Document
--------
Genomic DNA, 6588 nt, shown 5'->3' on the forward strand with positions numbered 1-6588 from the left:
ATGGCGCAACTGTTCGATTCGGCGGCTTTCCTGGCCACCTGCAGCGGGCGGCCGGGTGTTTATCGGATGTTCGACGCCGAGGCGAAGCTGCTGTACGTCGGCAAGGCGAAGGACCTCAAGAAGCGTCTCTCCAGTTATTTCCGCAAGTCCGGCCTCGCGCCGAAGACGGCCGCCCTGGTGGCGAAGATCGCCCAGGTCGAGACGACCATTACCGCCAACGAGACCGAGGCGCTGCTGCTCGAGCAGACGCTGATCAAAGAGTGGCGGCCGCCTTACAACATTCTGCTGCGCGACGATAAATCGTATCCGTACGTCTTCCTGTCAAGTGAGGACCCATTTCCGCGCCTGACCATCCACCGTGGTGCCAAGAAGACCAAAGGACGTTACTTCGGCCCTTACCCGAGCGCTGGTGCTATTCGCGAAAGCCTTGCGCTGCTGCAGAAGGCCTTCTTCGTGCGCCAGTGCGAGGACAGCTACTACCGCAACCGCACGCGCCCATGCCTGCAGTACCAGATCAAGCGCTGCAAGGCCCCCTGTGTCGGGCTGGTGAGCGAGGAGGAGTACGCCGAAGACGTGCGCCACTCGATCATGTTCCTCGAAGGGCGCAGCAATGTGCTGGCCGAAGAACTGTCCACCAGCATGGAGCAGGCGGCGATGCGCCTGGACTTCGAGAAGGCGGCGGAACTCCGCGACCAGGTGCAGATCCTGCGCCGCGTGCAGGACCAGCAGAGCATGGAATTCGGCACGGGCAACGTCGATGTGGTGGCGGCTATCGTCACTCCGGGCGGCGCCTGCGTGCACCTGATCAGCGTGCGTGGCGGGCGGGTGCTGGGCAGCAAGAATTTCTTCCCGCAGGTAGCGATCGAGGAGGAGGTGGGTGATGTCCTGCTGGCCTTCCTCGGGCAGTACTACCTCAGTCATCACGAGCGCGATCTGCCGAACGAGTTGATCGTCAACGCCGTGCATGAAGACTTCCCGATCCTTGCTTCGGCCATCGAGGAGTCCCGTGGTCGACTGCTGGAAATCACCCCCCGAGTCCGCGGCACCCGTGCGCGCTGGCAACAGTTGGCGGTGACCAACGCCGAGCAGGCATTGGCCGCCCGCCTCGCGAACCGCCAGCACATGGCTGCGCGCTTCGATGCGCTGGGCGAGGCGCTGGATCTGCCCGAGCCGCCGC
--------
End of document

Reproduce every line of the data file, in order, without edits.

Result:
Genomic DNA, 6588 nt, shown 5'->3' on the forward strand with positions numbered 1-6588 from the left:
ATGGCGCAACTGTTCGATTCGGCGGCTTTCCTGGCCACCTGCAGCGGGCGGCCGGGTGTTTATCGGATGTTCGACGCCGAGGCGAAGCTGCTGTACGTCGGCAAGGCGAAGGACCTCAAGAAGCGTCTCTCCAGTTATTTCCGCAAGTCCGGCCTCGCGCCGAAGACGGCCGCCCTGGTGGCGAAGATCGCCCAGGTCGAGACGACCATTACCGCCAACGAGACCGAGGCGCTGCTGCTCGAGCAGACGCTGATCAAAGAGTGGCGGCCGCCTTACAACATTCTGCTGCGCGACGATAAATCGTATCCGTACGTCTTCCTGTCAAGTGAGGACCCATTTCCGCGCCTGACCATCCACCGTGGTGCCAAGAAGACCAAAGGACGTTACTTCGGCCCTTACCCGAGCGCTGGTGCTATTCGCGAAAGCCTTGCGCTGCTGCAGAAGGCCTTCTTCGTGCGCCAGTGCGAGGACAGCTACTACCGCAACCGCACGCGCCCATGCCTGCAGTACCAGATCAAGCGCTGCAAGGCCCCCTGTGTCGGGCTGGTGAGCGAGGAGGAGTACGCCGAAGACGTGCGCCACTCGATCATGTTCCTCGAAGGGCGCAGCAATGTGCTGGCCGAAGAACTGTCCACCAGCATGGAGCAGGCGGCGATGCGCCTGGACTTCGAGAAGGCGGCGGAACTCCGCGACCAGGTGCAGATCCTGCGCCGCGTGCAGGACCAGCAGAGCATGGAATTCGGCACGGGCAACGTCGATGTGGTGGCGGCTATCGTCACTCCGGGCGGCGCCTGCGTGCACCTGATCAGCGTGCGTGGCGGGCGGGTGCTGGGCAGCAAGAATTTCTTCCCGCAGGTAGCGATCGAGGAGGAGGTGGGTGATGTCCTGCTGGCCTTCCTCGGGCAGTACTACCTCAGTCATCACGAGCGCGATCTGCCGAACGAGTTGATCGTCAACGCCGTGCATGAAGACTTCCCGATCCTTGCTTCGGCCATCGAGGAGTCCCGTGGTCGACTGCTGGAAATCACCCCCCGAGTCCGCGGCACCCGTGCGCGCTGGCAACAGTTGGCGGTGACCAACGCCGAGCAGGCATTGGCCGCCCGCCTCGCGAACCGCCAGCACATGGCTGCGCGCTTCGATGCGCTGGGCGAGGCGCTGGATCTGCCCGAGCCGCCGC